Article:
Originally written January 2009, updated February 2019
It’s interesting to see how databases have come a long way and have clearly out-shadowed file-systems for storing structured or unstructured information.Technically, both of them support the basic features necessary for data access.
For example, both of them:
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But filesystems seriously lack some of the critical features necessary for managing data. Let’s take a look at some of these features.
Atomic transactions guarantee complete failure or success of an operation. This is especially needed when there is concurrent access to the same data set. This is one of the basic features provided by all databases.
But most filesystems don’t have this feature. Only the lesser known filesystems, such as Transactional NTFS(TxF), Sun ZFS, and Veritas VxFS, support this feature. Most of the popular open source filesystems (including ext3, xfs, reiserfs) are not even POSIX compliant.
Databases allow indexing based on any attribute or data property (i.e. SQL columns). This helps fast retrieval of data, based on the indexed attribute. This functionality is not offered by most filesystems, e.g. you can’t quickly access “all files created after 2 PM today.”
The desktop search tools like Google desktop or MAC spotlight offer this functionality. But for this, they have to scan and index the complete filesystem and store the information in an internal relational database.
Snapshot is a point-in-time copy/view of the data. Snapshots are needed for backup applications, which need consistent point-in-time copies of data.
The transactional and journaling capabilities enable most of the databases to offer snapshots without shopping access to the data. Most filesystems however, don’t provide this feature (ZFS and VxFS being only exceptions). The backup software has to either depend on the running application or underlying storage for snapshots.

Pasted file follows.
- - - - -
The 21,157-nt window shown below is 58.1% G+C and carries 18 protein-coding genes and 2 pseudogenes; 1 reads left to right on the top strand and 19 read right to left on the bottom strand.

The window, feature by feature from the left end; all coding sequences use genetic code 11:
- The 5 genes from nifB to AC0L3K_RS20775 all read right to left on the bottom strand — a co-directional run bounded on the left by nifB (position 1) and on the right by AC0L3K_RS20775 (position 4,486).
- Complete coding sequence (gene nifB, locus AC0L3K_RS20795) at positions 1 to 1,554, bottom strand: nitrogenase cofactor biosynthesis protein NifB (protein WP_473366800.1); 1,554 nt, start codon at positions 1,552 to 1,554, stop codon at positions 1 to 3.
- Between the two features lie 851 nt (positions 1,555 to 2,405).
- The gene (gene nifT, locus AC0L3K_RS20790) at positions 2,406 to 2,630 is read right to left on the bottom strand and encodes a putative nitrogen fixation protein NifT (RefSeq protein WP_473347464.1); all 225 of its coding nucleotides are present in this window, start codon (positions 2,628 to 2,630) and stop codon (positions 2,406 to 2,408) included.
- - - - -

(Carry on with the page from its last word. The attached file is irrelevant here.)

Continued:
Advanced databases like MySQL also offer clustering capabilities. MySQL offers shared-nothing clusters using synchronous replication. This helps the databases scale up and support larger & more fault tolerant production environments.
Filesystems still don’t support this option. The only exceptions are Veritas CFS and GFS (Open Source).
Replication is a commodity with databases and forms the basis for disaster-recovery plans. File-systems still have to evolve to handle it.
Relational View of Data
Filesystems store files and other objects only as a stream of bytes, and have little or no information about the data stored in the files. Filesystems also provide only a single way of organizing the files, namely via directories and file names. The associated attributes are also limited in number, e.g. type, size, author, creation time, etc. This does not help in managing related data, as disparate items do not have any relationships defined.
Databases, on the other hand, offer easy means to relate stored data. It also offers a flexible query language (SQL) to retrieve the data. For example, it is possible to query a database for “contacts of all persons who live in Acapulco and sent emails yesterday”, but impossible in the case of a filesystem.
Filesystems need to evolve and provide capabilities to relate different data sets. This will help the application writers to make use of native filesystem capabilities to relate data. A good effort in this direction has been Microsoft WinFS.
There are features that databases have that filesystems could truly benefit from, but there is no reason why filesystems in the future will not borrow those features. In fact, they already are in many cases.
Find out more about to pros and cons of different architecture models by accessing this report: Choosing the Right Model for Enterprise Backup & Recovery
Druva inSync uses a proprietary filesystem to store and index the backed up data. The meta-data for the filesystem is stored in an embedded MySQL database. The database-driven model was chosen to store additional identifiers with each block – size, hash and time. This helps the filesystem with: